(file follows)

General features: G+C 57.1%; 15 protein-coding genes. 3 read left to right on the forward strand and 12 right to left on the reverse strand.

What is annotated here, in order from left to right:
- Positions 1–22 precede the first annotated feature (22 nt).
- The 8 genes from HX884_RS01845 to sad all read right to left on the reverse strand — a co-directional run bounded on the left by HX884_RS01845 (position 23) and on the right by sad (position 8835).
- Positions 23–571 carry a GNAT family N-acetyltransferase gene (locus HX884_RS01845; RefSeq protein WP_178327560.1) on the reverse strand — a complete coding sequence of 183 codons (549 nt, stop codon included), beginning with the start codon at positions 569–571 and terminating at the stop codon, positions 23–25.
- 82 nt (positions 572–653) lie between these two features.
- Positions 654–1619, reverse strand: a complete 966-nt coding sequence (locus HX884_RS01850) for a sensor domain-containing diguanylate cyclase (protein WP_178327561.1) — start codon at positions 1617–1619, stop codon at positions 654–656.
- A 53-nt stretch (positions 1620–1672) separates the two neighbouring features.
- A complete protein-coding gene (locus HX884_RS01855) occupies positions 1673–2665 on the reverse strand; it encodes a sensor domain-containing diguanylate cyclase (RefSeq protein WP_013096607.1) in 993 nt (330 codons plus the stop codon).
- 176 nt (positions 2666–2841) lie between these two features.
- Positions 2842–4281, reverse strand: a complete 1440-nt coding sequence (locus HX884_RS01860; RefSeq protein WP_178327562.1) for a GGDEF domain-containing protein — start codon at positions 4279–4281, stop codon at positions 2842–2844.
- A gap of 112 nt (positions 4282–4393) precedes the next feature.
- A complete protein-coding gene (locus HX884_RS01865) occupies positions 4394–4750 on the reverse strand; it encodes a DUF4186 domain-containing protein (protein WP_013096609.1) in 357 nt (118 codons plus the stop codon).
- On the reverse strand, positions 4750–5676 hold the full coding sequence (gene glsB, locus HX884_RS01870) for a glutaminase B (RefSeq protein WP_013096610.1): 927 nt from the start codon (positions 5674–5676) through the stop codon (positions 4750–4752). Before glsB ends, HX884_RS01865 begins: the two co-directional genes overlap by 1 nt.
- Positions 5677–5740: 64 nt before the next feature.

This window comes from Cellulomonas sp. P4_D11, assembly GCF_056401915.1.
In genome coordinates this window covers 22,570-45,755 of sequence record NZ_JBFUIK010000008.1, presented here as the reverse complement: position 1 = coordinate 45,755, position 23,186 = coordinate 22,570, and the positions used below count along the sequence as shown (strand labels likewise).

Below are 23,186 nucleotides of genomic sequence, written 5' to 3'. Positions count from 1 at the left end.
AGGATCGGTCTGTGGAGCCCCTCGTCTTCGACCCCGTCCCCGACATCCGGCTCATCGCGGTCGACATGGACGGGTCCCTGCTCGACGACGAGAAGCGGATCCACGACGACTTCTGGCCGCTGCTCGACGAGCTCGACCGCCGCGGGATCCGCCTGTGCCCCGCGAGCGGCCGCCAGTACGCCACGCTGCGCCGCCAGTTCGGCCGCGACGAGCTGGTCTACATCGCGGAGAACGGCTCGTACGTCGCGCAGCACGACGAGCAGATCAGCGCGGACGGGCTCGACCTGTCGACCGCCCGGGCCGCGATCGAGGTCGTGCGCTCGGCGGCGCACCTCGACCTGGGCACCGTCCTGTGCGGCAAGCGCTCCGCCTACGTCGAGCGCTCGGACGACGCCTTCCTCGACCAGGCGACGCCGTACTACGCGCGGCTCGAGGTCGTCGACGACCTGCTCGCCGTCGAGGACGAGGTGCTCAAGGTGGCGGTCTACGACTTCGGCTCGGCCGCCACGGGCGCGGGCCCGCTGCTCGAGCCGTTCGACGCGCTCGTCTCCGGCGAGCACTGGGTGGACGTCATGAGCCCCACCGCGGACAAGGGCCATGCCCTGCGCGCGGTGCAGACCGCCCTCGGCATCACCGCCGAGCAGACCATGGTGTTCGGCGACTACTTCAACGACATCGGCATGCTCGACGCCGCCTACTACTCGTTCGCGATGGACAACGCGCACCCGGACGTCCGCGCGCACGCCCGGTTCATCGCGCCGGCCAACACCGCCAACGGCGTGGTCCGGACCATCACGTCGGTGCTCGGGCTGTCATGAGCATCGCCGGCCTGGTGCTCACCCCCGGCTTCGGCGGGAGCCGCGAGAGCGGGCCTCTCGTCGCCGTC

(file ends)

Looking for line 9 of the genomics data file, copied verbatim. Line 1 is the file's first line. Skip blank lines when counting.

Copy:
- A complete protein-coding gene (locus HX884_RS01855) occupies positions 1673–2665 on the reverse strand; it encodes a sensor domain-containing diguanylate cyclase (RefSeq protein WP_013096607.1) in 993 nt (330 codons plus the stop codon).